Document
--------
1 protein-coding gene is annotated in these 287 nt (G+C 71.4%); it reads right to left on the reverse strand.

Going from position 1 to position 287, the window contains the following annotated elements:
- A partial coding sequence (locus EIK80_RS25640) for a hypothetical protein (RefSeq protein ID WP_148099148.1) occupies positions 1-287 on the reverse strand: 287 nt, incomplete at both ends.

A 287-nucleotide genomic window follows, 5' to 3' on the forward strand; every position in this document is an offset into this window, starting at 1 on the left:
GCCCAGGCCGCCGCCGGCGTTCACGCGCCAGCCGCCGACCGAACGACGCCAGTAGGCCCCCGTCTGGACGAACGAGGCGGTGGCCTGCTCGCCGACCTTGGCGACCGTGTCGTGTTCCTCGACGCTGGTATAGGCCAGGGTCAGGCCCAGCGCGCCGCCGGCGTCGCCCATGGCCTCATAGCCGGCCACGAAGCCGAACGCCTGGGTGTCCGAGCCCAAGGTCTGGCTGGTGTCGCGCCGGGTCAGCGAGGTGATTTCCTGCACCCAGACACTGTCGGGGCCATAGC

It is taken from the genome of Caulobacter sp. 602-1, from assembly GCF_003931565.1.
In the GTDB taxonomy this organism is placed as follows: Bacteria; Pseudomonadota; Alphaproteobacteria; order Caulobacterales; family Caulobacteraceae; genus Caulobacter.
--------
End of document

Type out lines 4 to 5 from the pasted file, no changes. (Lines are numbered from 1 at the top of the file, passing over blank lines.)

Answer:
A 287-nucleotide genomic window follows, 5' to 3' on the forward strand; every position in this document is an offset into this window, starting at 1 on the left:
GCCCAGGCCGCCGCCGGCGTTCACGCGCCAGCCGCCGACCGAACGACGCCAGTAGGCCCCCGTCTGGACGAACGAGGCGGTGGCCTGCTCGCCGACCTTGGCGACCGTGTCGTGTTCCTCGACGCTGGTATAGGCCAGGGTCAGGCCCAGCGCGCCGCCGGCGTCGCCCATGGCCTCATAGCCGGCCACGAAGCCGAACGCCTGGGTGTCCGAGCCCAAGGTCTGGCTGGTGTCGCGCCGGGTCAGCGAGGTGATTTCCTGCACCCAGACACTGTCGGGGCCATAGC